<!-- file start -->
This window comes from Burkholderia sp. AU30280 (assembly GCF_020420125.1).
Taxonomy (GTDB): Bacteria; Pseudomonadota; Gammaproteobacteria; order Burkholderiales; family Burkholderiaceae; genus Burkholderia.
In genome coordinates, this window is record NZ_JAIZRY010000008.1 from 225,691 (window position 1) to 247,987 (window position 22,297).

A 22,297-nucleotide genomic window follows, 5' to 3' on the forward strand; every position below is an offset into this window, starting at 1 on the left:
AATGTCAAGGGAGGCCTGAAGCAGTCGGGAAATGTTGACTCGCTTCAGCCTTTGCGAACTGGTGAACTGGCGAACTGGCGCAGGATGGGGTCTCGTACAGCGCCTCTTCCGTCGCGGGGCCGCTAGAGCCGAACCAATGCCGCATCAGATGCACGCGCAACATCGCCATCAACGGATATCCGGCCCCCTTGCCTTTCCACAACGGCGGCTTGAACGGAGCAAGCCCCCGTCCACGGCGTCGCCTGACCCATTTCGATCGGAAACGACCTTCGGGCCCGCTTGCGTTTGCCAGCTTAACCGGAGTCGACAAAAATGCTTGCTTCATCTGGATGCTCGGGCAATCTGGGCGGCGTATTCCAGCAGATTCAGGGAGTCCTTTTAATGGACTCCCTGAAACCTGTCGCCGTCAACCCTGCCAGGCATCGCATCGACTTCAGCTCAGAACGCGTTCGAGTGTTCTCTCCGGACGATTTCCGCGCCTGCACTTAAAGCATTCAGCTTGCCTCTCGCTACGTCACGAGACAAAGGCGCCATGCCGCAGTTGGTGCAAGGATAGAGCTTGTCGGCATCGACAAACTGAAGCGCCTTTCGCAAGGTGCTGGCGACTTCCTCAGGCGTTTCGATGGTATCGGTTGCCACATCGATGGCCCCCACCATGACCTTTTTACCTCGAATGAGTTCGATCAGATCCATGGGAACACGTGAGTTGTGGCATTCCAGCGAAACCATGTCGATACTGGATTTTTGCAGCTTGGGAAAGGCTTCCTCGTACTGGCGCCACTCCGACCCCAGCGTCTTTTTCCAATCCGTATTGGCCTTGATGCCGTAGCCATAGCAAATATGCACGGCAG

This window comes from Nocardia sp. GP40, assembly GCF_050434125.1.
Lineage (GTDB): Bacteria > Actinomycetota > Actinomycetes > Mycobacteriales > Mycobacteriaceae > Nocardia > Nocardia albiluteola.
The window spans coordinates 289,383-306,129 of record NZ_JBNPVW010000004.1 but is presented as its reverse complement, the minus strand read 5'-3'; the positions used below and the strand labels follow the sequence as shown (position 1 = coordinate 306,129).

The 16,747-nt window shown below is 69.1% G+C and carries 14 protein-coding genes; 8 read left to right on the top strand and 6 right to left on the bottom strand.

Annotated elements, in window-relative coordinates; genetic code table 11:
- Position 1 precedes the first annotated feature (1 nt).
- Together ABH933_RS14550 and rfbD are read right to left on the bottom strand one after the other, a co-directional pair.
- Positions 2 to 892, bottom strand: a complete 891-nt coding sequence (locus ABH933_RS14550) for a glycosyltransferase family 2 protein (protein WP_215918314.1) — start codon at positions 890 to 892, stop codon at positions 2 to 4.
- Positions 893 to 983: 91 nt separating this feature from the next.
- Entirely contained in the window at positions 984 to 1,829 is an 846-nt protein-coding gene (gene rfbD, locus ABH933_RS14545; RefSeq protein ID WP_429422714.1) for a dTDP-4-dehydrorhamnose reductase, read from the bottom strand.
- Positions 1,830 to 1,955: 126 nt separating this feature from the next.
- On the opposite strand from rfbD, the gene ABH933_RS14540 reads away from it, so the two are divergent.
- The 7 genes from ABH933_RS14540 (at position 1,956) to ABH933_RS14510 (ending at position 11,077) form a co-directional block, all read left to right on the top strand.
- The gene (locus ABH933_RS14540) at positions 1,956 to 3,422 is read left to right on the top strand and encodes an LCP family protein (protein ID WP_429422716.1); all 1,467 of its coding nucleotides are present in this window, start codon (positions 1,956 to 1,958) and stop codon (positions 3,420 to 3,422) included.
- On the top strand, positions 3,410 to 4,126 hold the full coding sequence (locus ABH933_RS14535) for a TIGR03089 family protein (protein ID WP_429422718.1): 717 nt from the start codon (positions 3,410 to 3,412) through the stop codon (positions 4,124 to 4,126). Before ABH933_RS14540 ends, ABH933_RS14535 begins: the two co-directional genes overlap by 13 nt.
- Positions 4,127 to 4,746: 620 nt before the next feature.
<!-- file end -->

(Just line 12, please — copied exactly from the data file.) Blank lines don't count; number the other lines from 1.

- Together ABH933_RS14550 and rfbD are read right to left on the bottom strand one after the other, a co-directional pair.